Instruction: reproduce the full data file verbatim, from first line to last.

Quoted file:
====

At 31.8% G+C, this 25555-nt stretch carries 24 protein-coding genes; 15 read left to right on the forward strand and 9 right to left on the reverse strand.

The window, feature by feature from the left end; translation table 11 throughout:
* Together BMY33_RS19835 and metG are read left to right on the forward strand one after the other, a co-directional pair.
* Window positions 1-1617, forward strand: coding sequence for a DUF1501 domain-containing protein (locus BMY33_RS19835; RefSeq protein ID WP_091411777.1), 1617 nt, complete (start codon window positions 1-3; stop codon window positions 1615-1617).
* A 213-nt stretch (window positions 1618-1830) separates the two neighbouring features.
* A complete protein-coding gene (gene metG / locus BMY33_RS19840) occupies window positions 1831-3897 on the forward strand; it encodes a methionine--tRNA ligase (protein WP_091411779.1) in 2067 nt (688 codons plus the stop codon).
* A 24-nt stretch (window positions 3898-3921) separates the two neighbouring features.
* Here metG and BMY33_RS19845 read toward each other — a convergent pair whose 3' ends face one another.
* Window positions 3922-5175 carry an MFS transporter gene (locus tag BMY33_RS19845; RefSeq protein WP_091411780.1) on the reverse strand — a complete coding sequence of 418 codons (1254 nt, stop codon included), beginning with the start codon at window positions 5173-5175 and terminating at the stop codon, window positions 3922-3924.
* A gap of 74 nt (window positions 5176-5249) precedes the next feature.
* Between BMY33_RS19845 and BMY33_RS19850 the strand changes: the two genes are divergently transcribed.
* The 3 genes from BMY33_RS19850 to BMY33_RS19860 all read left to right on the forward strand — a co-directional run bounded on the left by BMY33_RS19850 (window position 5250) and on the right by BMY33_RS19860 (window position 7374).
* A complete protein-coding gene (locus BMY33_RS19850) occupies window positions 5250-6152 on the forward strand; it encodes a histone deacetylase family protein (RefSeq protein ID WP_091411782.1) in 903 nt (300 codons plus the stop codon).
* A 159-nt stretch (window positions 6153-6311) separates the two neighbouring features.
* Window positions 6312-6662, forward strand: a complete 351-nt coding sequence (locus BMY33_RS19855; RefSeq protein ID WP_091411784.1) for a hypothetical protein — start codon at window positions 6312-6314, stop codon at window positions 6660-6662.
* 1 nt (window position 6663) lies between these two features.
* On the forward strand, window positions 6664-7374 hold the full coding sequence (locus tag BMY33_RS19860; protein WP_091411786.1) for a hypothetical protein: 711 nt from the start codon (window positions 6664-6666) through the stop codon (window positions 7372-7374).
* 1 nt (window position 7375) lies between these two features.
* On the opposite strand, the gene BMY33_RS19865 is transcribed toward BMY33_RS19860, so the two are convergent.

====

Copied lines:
At 31.8% G+C, this 25555-nt stretch carries 24 protein-coding genes; 15 read left to right on the forward strand and 9 right to left on the reverse strand.

The window, feature by feature from the left end; translation table 11 throughout:
* Together BMY33_RS19835 and metG are read left to right on the forward strand one after the other, a co-directional pair.
* Window positions 1-1617, forward strand: coding sequence for a DUF1501 domain-containing protein (locus BMY33_RS19835; RefSeq protein ID WP_091411777.1), 1617 nt, complete (start codon window positions 1-3; stop codon window positions 1615-1617).
* A 213-nt stretch (window positions 1618-1830) separates the two neighbouring features.
* A complete protein-coding gene (gene metG / locus BMY33_RS19840) occupies window positions 1831-3897 on the forward strand; it encodes a methionine--tRNA ligase (protein WP_091411779.1) in 2067 nt (688 codons plus the stop codon).
* A 24-nt stretch (window positions 3898-3921) separates the two neighbouring features.
* Here metG and BMY33_RS19845 read toward each other — a convergent pair whose 3' ends face one another.
* Window positions 3922-5175 carry an MFS transporter gene (locus tag BMY33_RS19845; RefSeq protein WP_091411780.1) on the reverse strand — a complete coding sequence of 418 codons (1254 nt, stop codon included), beginning with the start codon at window positions 5173-5175 and terminating at the stop codon, window positions 3922-3924.
* A gap of 74 nt (window positions 5176-5249) precedes the next feature.
* Between BMY33_RS19845 and BMY33_RS19850 the strand changes: the two genes are divergently transcribed.
* The 3 genes from BMY33_RS19850 to BMY33_RS19860 all read left to right on the forward strand — a co-directional run bounded on the left by BMY33_RS19850 (window position 5250) and on the right by BMY33_RS19860 (window position 7374).
* A complete protein-coding gene (locus BMY33_RS19850) occupies window positions 5250-6152 on the forward strand; it encodes a histone deacetylase family protein (RefSeq protein ID WP_091411782.1) in 903 nt (300 codons plus the stop codon).
* A 159-nt stretch (window positions 6153-6311) separates the two neighbouring features.
* Window positions 6312-6662, forward strand: a complete 351-nt coding sequence (locus BMY33_RS19855; RefSeq protein ID WP_091411784.1) for a hypothetical protein — start codon at window positions 6312-6314, stop codon at window positions 6660-6662.
* 1 nt (window position 6663) lies between these two features.
* On the forward strand, window positions 6664-7374 hold the full coding sequence (locus tag BMY33_RS19860; protein WP_091411786.1) for a hypothetical protein: 711 nt from the start codon (window positions 6664-6666) through the stop codon (window positions 7372-7374).
* 1 nt (window position 7375) lies between these two features.
* On the opposite strand, the gene BMY33_RS19865 is transcribed toward BMY33_RS19860, so the two are convergent.